This creamware egg cup rewards close examination by revealing a combination of sophisticat...
This creamware egg cup rewards close examination by revealing a combination of sophisticated and naïve elements characteristic of much eighteenth century earthenware. The triple row of round and oval piercings--occupying a daringly large portion of the cup surface--is a fairly remarkable achievement. A second look, by contrast, reveals repeated irregularities indicating use of some sort of handmade die on a wheel or "roulette." However, the section of reeding, the little ring detail at the top of the stem, and the rope edge of the foot give evidence of a potter who, if he had not worked with more elegantly styled wares, was familiar with them.
|Dimensions:||Height 2 3/4 in.; diameter at rim 2 in.; diameter at foot 1 3/4 in.|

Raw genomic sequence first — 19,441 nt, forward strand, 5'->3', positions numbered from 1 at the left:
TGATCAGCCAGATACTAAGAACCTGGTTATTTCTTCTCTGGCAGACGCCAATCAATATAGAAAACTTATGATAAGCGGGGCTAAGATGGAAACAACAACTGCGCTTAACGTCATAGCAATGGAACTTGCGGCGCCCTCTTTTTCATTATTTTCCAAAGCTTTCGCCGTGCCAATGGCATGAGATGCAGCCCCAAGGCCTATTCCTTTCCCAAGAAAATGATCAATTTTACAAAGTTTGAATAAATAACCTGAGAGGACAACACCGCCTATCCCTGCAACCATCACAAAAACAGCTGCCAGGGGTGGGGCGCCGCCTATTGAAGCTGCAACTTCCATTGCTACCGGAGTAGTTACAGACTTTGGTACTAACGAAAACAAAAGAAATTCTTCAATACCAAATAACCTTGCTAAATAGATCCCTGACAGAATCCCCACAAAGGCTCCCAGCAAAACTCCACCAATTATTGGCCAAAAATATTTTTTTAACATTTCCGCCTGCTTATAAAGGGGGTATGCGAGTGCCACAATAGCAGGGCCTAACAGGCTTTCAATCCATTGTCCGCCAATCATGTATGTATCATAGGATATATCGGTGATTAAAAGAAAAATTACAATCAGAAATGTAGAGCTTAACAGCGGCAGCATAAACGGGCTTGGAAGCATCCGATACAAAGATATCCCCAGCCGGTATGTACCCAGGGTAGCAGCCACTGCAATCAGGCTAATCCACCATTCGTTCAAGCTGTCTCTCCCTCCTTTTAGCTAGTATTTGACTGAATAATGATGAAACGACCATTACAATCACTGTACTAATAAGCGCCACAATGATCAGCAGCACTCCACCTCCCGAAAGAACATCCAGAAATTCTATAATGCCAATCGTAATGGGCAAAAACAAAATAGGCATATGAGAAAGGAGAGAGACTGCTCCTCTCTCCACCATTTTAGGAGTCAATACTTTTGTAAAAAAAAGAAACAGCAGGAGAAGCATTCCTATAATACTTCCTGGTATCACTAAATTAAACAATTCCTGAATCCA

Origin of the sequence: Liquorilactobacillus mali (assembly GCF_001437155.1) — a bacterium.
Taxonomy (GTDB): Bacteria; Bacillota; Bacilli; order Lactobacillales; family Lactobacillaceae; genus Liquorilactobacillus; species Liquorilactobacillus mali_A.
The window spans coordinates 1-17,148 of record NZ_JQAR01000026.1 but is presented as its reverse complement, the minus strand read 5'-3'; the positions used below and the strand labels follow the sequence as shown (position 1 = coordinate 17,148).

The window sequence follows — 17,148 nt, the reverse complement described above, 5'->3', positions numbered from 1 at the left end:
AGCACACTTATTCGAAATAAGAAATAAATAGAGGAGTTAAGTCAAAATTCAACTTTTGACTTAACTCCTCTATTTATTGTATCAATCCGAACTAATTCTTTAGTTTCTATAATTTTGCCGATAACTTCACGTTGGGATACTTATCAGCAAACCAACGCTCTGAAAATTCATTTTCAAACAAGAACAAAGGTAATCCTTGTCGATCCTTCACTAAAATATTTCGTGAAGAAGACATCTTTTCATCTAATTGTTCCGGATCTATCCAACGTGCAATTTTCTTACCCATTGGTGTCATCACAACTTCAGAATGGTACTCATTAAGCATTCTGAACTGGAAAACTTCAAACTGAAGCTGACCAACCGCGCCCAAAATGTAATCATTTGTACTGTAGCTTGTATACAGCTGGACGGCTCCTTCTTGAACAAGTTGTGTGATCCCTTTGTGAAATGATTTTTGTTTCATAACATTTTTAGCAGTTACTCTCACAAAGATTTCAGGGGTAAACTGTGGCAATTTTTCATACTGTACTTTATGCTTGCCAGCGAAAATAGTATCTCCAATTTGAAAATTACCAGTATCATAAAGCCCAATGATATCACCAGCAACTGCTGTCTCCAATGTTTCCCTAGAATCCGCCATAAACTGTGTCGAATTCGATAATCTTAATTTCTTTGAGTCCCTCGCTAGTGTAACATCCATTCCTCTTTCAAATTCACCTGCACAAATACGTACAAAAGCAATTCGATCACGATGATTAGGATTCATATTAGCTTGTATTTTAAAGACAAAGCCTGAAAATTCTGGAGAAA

The color of the egg cup's clay body is an additional intriguing element. By the 1770's an...
The color of the egg cup's clay body is an additional intriguing element. By the 1770's an ideal pale ivory color characterized the creamware market. Given this insight, it is natural to assume this piece dates from the 1750's-60's. However in a recent presentation on British creamware for the American Ceramic Circle, Amanda Lange of Historic Deerfield (Deeerfield, Ma.) pointed out that the color is a function of the amount of iron in the clay. Continuing further, she noted that this warmer color is found in wares dating as late as the end of the eighteenth century. As pointed out above, the design of this piece indicates both familiarity with more sophisticated, urban forms and the high level of skills necessary to produce them. Perhaps the warm color will prove key to identifying either our as yet un-identified potter or the locale he was working from.